Written by Kara Fleck, editor of Simple Kids. Spring is just around the corner, which means so is Yard Sale Season, my favorite time of year! We”re enjoying the extended President”s Day weekend, so I thought you might enjoy this post from June 2010. Best wishes!
This upcoming weekend is a holiday here in the United States. It also marks the time of year when many local neighborhoods shift yard sale season into high gear. For the savvy shopper, this is the most wonderful time of the year, as the bargains are waiting to be found.
Being one of those people who likes to plan ahead to save myself work and hassle later, I take advantage of this time to get a jump on my holiday and birthday shopping.
Indulge me for a moment, though, because keeping your eyes open now for certain items can pay off in the form of full stockings come December, and at bargain prices to boot.
Here are some simple yard sale treasures for kids that are worth searching for:
You don”t necessarily need a full set, as most kids prefer to line them up for domino toppling rather than playing the official game. In fact, a mismatched, colorful collection seems to have more kid appeal.
Often I find dominos sets in tins. If the original tin or box is in good shape and all the pieces are there, I will wrap it and give it as is.
If many pieces are missing or the box is damaged, discard the box and repackage the dominos in a simple homemade draw-string bag. Skip to My Lou has a great draw string bag tutorial that is simple, even for my modest sewing skills.
My two oldest children have recently discovered the joy of collecting and playing with marbles. Don”t know the rules of the game? You can find a printer-friendly copy here: .
This is another toy that you can gradually accumulate until you have enough to fill a small homemade gift bag. A super fun stocking stuffer!
3. Madeline Tins
I don”t give the tins themselves to the children, but I do use them as molds for making homemade melted crayons. Madeline tins and muffin tins come in a variety of shapes that make for really beautiful crayons and can be picked up inexpensively second-hand.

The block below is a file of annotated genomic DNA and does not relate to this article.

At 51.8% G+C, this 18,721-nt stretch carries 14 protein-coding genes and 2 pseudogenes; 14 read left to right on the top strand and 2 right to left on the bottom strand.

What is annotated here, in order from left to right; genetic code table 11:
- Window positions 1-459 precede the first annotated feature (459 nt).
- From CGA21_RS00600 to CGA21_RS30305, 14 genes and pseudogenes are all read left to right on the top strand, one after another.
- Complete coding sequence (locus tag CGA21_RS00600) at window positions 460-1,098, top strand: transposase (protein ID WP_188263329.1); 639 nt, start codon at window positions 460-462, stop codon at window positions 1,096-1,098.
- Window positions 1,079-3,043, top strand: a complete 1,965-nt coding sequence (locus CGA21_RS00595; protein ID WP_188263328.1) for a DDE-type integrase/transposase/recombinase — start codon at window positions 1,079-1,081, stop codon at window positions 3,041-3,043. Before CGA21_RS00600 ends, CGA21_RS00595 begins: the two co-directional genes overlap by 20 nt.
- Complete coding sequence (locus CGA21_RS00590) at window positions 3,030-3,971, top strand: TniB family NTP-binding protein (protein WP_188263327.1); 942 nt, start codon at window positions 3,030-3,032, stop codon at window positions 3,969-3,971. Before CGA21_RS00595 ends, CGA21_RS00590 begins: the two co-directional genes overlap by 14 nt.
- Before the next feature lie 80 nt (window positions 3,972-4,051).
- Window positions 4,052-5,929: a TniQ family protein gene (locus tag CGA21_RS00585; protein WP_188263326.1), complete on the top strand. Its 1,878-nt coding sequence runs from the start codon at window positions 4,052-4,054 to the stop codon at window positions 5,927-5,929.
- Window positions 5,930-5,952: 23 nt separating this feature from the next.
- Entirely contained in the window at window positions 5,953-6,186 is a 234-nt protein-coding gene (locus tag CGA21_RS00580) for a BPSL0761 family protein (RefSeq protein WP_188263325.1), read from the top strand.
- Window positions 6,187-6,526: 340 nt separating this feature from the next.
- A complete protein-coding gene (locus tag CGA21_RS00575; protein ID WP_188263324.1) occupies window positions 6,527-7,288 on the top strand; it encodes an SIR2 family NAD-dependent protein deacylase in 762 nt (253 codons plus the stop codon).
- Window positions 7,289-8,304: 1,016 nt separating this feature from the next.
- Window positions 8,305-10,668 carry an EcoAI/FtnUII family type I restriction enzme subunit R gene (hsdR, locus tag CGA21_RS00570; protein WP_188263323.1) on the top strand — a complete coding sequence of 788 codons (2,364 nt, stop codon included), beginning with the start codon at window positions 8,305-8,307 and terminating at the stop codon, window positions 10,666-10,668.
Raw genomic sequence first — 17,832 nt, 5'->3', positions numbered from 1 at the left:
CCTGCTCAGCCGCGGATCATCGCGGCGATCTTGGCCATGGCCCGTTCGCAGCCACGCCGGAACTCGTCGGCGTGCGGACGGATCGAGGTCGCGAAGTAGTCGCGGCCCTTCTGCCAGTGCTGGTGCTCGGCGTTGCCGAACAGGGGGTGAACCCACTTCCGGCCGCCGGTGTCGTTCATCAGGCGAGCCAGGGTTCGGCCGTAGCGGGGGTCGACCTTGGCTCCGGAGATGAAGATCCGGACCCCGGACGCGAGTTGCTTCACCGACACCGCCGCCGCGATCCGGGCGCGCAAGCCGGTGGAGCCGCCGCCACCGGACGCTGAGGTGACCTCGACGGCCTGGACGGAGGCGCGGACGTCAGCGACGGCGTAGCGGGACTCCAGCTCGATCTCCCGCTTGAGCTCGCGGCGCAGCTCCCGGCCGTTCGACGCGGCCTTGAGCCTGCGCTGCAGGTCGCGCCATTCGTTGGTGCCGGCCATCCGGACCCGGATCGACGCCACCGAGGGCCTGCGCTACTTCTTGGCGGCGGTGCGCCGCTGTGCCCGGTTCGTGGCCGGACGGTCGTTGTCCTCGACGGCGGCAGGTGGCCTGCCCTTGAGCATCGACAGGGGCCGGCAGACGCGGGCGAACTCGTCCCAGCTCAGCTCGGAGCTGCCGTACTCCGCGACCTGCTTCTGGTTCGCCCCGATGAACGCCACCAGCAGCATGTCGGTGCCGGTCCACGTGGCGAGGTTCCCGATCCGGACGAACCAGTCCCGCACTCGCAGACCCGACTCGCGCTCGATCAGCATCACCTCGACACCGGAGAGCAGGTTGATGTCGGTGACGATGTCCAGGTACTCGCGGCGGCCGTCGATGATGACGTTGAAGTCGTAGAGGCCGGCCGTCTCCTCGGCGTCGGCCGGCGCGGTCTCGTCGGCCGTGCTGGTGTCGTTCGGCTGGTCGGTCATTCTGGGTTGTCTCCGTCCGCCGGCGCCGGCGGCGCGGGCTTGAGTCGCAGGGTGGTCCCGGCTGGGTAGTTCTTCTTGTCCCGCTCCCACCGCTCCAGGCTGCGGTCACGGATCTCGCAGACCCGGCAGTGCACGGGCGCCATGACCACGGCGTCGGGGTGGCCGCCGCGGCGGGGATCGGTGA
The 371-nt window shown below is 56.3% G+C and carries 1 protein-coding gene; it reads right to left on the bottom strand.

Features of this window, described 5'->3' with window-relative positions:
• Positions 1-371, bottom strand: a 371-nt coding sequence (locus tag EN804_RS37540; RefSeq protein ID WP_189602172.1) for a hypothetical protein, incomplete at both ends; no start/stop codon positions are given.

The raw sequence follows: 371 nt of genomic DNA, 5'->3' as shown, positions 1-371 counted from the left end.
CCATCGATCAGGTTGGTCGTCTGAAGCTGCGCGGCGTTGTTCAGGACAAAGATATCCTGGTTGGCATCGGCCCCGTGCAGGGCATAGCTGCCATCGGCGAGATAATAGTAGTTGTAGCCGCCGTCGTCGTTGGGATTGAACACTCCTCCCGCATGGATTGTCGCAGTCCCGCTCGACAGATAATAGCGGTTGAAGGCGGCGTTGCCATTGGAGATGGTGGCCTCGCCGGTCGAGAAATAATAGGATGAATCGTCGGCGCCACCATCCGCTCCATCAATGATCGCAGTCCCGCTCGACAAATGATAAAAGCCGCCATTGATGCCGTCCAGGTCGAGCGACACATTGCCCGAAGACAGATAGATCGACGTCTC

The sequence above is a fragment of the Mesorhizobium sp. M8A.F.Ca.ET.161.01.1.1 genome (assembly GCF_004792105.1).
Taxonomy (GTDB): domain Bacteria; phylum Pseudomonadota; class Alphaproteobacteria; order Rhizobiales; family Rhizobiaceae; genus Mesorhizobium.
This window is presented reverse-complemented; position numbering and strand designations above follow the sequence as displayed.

These pretty crayons have been one of my “go to” birthday gifts for years now and they find their way into the holiday stockings, too.
4. Silk and Cotton Scarves
These are wonderful for playing dress up with and they make fun props for story telling, play, or for decorating the nature table. I like to find solid, light colored scarves and sometimes I dye or over-dye them.
I useto dye our silks and scarves with. Knitty has an article on dying yarn with kool-aid that includes a color chart you could use for reference, too.
5. Crafting Materials
Abandoned hobbies and craft projects are common yard-sale wares. Partially completed kits or those missing pieces can be put together in a special box to serve as raw materials for young crafter. Pick up some how-to books and patterns while you”re browsing and you can put together a one-of-a-kind gift that encourages creativity.
Keep your eyes out for pin cushions, measuring tape, thimbles, and travel-sized sewing kits, too. These can be combined with fat quarters and fabric scraps to create a sewing kit for a young seamstress or budding costume designer.
6. Board Games
Even those board games that are missing pieces are worth considering. First, they are probably priced very low. And second, it isn”t the games themselves that you want but the fun components. Dice, spinners, chessmen, scrabble tiles all can be re-packaged into a “Build Your Own Game” kit.
Recover game boards with plain kraft paper and you”ve got a blank canvas for whatever your child imagines. Cover this with clear contact paper to help their drawings last through rounds and rounds of play.
You can also add in some fun and unexpected items to enhance your game kit:
- wooden spools
- a calculator
- small colored pencils
- post-it note pads
- large rubber bands
- an hourglass or wind-up kitchen timer
- doll house miniatures
7. Misc. Kitchen Items
Don”t forget to browse the housewares! Over the years, an enamelware tea pot (missing its lid), small wooden cutting board, wooden spoons, and a picnic basket have all found a new home in our play kitchen.
Items don”t have to be child-sized to be appreciated. Often their authenticity appeals to kids, who want to do things just like their parents. Being designed for kitchen use also means they are more likely to stand up to daily play, unlike many of their plastic toy counterparts.
Items I”m currently on the hunt for: whisks, wooden canisters, small tongs, mini muffin tins, egg cups. I”m also on the lookout for square wooden coaster sets. I have an idea to remove the cork, sand them, and repaint them to look like slices of bread.
Use common sense about rough or sharp edges, breakable items, or those with tiny pieces, of course!
Treasures for a Steal
For year-round second-hand shopping there”s always my favorite local thrift store, but most thrift stores don”t compare to the rock-bottom prices that yard sale season brings.
When it comes to finding treasures for my kids, yard sale season will always be my favorite time of year.
What treasures are you hoping to find for your kids this yard sale season?